By Angela Turnbow
The University of Utah S.J. Quinney College of Law last year graduated 16 students from its inaugural cohort for the new Master of Legal Studies program, creating a new group of alumni who are now a part of the College of Law community.
The Master of Legal Studies program is a three-semester executive degree program designed to help working professionals gain a better understanding of the law and legal system without them having to practice as an attorney. Moreover, students attend classes every other Friday and Saturday throughout the year at the law school while still being able to work full-time.
Among the first group of students to complete the program is Todd M. Justesen, Director of Residential Education for the University of Utah. The College of Law learned more about Justesen’s law school experience—how he juggled school, work, and family—in a recent Q&A.
Q: What made you interested in pursuing an MLS degree?
I have always been interested in why our society operates as a system and how we create the guidelines that are used to guide us. I also found in my work life, I enjoyed working with legal counsel and wanted to learn how to ask better questions to align their advice with my needs. I had considered going back for a J.D., but was not interested in practicing law. What I wanted was to understand the legal system and how to interpret it. I began performing internet searches for various legal programs when I went to the S.J. Quinney College of Law site and saw the site for the MLS program. One tour and a discussion later with Jacqueline Morrison (the former Director of the MLS program) and I applied.
Q: What do you do today? How did your time in the MLS program shape and/or help what you are currently doing?
I am currently the Director of Residential Education at the University of Utah, which means I oversee the crisis management, conduct management, and educational components of the Housing & Residential Education Office. Almost every class that I took applied to my role in some way. When I was taking “Contracts in the Modern Economy,” I was able to tweak the contracts I used in my department to better reflect what I was trying to accomplish. When I was taking “Understanding Cases, Statutes & Legislation,” I began to understand the sedimentary nature of law and how the courts create precedent. When I took “Procuring and Managing Legal Services,” I learned fee structures and questions I need to ask, as well as be asked, when evaluating legal counsel. Each class prepared me to perform my role better and to understand other roles.
Q: What is one memorable experience from the MLS program that will always stay with you?
There are two experiences that stand out to me, though I had many more from acquiring the MLS degree. The first example is when I was handed a contract to read after completing Professor Grange’s class on “Contracts in the Modern Economy.” I had read and signed many contracts in my career prior to taking this course. This time it was as though I was reading a document that had previously been coded and now I knew how to break the code. I knew why the contract contained an indemnification clause and I knew why it was not in my best interest to have it present in that particular contract for the other company. I opened up previous contracts and thought, “When this contract expires, I am not signing it again unless some of these terms change!” The knowledge I gained in Professor Grange’s class made me a better manager, employee, and citizen as it applies to contracts.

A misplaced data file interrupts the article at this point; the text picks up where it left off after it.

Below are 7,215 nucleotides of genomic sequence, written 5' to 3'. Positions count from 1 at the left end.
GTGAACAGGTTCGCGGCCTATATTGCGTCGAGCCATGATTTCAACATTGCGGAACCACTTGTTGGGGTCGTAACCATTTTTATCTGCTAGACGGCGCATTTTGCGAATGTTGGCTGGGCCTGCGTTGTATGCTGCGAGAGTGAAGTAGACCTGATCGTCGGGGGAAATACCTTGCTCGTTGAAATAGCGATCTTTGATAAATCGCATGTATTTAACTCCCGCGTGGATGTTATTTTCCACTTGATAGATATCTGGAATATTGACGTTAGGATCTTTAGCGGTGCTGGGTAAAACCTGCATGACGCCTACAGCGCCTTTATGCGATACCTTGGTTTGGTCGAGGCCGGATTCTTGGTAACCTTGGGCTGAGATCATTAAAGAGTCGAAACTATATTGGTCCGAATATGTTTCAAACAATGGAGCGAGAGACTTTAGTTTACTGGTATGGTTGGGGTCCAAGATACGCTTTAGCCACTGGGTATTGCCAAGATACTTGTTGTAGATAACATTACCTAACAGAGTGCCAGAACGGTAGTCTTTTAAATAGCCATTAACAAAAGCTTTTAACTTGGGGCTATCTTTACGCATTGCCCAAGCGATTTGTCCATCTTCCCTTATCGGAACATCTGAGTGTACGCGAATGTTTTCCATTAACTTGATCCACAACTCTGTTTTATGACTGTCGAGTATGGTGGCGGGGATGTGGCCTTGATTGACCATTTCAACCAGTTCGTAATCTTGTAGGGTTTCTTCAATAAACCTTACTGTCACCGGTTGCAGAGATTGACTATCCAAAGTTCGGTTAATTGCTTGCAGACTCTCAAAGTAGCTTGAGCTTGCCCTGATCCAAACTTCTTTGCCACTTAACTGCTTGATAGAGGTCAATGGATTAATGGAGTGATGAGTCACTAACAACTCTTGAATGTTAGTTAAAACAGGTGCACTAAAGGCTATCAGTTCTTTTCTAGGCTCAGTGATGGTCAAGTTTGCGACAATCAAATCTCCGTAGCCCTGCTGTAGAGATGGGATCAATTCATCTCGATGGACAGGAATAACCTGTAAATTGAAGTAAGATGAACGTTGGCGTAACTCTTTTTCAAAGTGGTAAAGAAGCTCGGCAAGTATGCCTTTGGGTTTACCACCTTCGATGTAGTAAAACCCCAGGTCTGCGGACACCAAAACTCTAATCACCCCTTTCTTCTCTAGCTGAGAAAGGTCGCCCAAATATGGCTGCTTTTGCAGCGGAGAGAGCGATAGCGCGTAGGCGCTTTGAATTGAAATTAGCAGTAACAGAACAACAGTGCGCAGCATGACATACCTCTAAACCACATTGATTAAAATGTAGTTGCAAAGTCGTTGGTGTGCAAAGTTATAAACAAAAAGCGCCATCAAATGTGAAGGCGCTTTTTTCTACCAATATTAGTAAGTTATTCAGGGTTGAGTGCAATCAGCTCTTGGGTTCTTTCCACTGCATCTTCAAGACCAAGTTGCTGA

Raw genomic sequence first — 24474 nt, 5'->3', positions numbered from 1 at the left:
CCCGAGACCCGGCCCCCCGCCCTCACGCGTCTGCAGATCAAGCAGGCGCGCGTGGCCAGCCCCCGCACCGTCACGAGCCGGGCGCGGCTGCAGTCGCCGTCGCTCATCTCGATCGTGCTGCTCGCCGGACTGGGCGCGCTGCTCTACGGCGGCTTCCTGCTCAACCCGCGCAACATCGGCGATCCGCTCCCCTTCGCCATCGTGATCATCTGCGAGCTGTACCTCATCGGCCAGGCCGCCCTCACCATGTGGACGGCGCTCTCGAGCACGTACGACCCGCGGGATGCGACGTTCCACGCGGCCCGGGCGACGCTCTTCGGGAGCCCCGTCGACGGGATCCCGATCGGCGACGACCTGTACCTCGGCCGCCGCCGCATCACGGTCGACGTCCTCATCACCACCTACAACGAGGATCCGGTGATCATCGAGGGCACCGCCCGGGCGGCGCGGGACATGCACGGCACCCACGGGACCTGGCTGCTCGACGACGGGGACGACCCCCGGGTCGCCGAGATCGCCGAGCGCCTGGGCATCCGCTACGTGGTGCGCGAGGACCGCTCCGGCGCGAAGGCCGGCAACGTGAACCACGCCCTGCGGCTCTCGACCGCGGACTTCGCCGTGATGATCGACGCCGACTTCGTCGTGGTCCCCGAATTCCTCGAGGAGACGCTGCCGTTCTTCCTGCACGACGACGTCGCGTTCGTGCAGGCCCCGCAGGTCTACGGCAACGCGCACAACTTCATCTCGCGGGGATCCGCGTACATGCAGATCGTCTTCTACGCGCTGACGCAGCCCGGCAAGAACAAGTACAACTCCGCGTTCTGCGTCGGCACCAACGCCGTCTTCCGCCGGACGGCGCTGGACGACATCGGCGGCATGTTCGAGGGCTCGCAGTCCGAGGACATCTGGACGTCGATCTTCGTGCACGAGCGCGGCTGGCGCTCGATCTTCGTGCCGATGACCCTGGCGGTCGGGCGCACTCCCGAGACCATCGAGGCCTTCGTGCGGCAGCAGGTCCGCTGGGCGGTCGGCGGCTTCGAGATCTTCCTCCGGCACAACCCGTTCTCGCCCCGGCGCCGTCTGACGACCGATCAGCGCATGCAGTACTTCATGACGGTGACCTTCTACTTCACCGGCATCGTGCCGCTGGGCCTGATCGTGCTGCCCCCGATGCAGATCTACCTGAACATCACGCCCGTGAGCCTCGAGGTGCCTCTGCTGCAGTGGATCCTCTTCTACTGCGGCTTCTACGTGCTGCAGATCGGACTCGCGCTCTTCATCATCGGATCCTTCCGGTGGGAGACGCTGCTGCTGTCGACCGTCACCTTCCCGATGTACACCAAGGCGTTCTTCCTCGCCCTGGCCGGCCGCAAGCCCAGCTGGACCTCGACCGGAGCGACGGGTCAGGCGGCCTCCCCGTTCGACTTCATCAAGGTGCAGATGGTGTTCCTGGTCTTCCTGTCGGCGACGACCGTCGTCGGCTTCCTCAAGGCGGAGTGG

My second example is the overall sessions in “Comparative Legal Studies.” Professor Guiora pressed the participants to understand that language is important in culture and we need to be sensitive to the patterns and complexities. What our western culture values in the legal system needs to take a neutral backseat when viewing another culture and its legal system. More than once, I walked out of class in a philosophical haze questioning how I can understand the “other” when I am not sure I fully understand “self” as it applies to me.
Q: How were you able to stay connected with your family while pursuing an MLS degree and working full-time?
From the first day of classes when I was studying for Professor Dryer’s quizzes in “Lawsuits and Litigations” or Professor Davies’ midterm in “Understanding Cases, Statutes & Legislation,” I involved my family. There were times we would be traveling on a weekend trip where my wife would be driving, my son sitting in the backseat, and me reading a case or text out loud. When I would get to the end of the case, we would debate what the court was going to say or how we would create a statute that would apply. By involving them from the start, it made it easier when I would tell them that I had to go to the law school to study at night or on weekends with my classmates. My family understood that the material was dense and having people around me helped to better comprehend the material.
One of our favorite times during the program is when my family and I were at a local lake fishing. The lake had a limit to the number of fish you can keep as well as the size the fish must be to keep. I started a conversation with my wife and son asking them, “Why can we not keep all the fish we want? Do you think there is some sort of statute written in the guidebook? Are our fishing licenses a right that can be revoked? Do you think other cultures have fishing limits? Etc…” We spent the entire afternoon talking through our thoughts and I even asked one of my professor’s our fishing questions in the next class; I reported the answers back to my family.
The MLS program is intense, but doable, as long as you align your work times, family times, study times, and take advantage of sometimes combining all three.